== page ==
Potholes on the road to a better life for all
Saturday was one of those terrible days when one gets the feeling that our country is regressing to the dark days of the early 1990s.
A large group of men, many of them striking Anglo-Platinum workers, occupied the Olympia stadium in Rustenburg in a bid to stop a Cosatu-organised rally from going ahead.
The group set alight Cosatu and National Union of Mineworkers' T-shirts and flags to protest against what they said is the trade union federation's collaboration with employers.
Two Cosatu members - one of them Billy Zulu, a national organiser at one of the federation's affiliates - were beaten up by the mob.
Only the intervention of quick-thinking photojournalists helped save Zulu's life.
Police later had to use rubber bullets and water cannons to chase the occupiers away from the stadium and allow the Cosatu rally, which was to be addressed by general secretary Zwelinzima Vavi and other tripartite alliance leaders, to continue.
The invasion, the mob violence and the use of force by the police was reminiscent of the last days of apartheid rule.
During those extremely violent days, some political parties and groups would forcefully occupy venues that their political opponents had booked for events.
They did so to prevent their rivals from winning over the hearts and minds of local residents and to intimidate anyone in the area who might approve of the views of the rival political party.
The advent of democracy in 1994 should have meant the end of such intimidation tactics by political parties, trade unions and other civil society groups. But, as they say, old habits die hard.
It is not all doom and gloom, though.
The ugly scenes at Olympia stadium are the exception rather than the rule.
We are a much better and, dare I say, safer society than we were two decades ago.
The outcomes of Census 2011, which were made public yesterday, attest to the steady progress made over the past decade or so in improving South African lives.
For instance, the average annual household income has more than doubled from R48385 to R103204.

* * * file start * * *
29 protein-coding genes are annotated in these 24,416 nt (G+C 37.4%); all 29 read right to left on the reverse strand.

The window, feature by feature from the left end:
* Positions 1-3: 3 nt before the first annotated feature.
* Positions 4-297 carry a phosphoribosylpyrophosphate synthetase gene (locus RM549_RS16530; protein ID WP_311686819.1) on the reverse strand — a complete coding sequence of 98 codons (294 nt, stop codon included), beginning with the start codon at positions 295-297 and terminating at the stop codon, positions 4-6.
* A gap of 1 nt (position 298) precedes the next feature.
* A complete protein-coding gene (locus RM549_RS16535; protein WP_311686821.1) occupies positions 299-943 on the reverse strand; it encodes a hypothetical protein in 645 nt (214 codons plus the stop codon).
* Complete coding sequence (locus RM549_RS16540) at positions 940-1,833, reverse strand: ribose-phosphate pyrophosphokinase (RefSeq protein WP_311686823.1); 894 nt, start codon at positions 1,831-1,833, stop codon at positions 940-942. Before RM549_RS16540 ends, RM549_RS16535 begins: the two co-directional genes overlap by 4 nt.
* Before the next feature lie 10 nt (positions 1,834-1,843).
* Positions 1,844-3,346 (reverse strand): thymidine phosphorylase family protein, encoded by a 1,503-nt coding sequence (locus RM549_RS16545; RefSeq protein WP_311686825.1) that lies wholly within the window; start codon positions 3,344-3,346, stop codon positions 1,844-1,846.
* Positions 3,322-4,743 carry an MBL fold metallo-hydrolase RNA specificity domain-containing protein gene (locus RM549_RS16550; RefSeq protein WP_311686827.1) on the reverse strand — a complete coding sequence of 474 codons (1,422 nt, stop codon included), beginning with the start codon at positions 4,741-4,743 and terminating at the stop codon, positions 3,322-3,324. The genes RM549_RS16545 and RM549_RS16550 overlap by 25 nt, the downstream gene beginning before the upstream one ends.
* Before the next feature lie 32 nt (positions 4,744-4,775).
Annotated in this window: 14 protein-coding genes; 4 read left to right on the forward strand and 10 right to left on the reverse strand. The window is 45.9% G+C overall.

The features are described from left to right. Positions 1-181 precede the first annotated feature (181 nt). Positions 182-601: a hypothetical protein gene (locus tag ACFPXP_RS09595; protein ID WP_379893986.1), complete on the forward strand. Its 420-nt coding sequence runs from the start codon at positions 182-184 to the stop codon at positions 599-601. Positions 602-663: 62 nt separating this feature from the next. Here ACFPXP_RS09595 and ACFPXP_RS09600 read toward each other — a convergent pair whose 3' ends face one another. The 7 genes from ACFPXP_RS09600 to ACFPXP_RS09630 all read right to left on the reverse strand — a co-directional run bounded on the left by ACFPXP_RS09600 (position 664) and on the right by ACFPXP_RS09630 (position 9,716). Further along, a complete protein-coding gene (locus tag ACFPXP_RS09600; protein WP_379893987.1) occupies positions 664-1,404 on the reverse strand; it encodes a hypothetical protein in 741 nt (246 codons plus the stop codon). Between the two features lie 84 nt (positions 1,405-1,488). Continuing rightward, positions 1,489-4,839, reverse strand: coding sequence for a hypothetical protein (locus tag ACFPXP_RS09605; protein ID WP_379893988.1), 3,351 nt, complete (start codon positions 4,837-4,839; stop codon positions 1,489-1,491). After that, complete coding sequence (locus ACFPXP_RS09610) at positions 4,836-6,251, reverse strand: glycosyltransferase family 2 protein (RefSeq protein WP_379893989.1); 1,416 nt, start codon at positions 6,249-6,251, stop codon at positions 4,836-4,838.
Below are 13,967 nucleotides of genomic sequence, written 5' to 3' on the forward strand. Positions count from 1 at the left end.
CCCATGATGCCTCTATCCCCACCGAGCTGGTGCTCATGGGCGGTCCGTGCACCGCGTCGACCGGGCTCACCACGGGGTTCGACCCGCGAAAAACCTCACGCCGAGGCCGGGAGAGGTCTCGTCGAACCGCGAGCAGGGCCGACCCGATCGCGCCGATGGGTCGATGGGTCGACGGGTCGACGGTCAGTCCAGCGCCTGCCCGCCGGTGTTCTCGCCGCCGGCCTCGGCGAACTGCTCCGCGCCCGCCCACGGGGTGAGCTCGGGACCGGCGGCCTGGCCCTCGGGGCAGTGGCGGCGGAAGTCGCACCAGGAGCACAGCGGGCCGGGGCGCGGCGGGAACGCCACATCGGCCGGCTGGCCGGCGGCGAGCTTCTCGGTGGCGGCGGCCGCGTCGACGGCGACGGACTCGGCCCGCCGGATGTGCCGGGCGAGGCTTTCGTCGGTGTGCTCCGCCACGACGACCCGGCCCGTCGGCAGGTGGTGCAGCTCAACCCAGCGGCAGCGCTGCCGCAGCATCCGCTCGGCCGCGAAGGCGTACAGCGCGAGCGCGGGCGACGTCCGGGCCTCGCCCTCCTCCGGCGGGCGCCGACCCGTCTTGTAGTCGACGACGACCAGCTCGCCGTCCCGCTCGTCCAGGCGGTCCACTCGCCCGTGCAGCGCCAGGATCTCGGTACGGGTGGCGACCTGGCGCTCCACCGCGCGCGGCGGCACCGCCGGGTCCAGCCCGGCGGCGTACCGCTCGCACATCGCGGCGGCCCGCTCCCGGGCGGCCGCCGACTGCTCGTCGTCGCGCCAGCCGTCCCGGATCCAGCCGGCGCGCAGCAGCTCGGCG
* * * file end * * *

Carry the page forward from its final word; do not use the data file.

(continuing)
Statistics South Africa, which is responsible for the census, said this 113.35% in household income is impressive when considering that the Consumer Price Index "indicates that income should have increased by 77.5%" during the same period to have stayed in line with inflation.
On the education front, despite all the concerns about the quality of public schooling, it is still great news that the proportion of people who completed matric has increased from just over 7% in 1996 to 12.3% in 2011.
Among black citizens, the number of those without any form of schooling has decreased from 24% to 10.5% during the same period.
Whereas only 47.1% of households used electricity for cooking in 1996, Census 2011 shows that 73.9% of households now do so.
But Census 2011 also reminds us that South Africa remains with many serious problems which, if left unattended, would plunge us to the kind of social instability that would make the events in Rustenburg a far more commonplace occurrence than we would like.
Unemployment remains extremely high at 40%.
The unemployment rate becomes even more shocking when it is considered in relation to the various population groups.
While only 10% of whites and 17% of Indians are unemployed, the figure is as high as 31.5% among coloureds and 46.3% among black citizens.
The average household income for whites rose from R193820 to R365134 between 2001 and 2011.
However, among blacks, the figure increased from R22522 to a mere R60613 over the same period.
These are the inequalities South Africa will have to urgently address if we are to become the thriving and stable nation we seek to be.
Many of those who took part in the violence at Olympia stadium were either unemployed or among the lowest wage-earners in the country.
If South Africa is to make a complete break from its violent past, it has to urgently address these fault-lines by adopting policies that are specifically aimed at uplifting these groups.
Failure to do so can only result in many within these groups becoming despondent or resorting to the kind of violence that would shake the nation to its very foundation.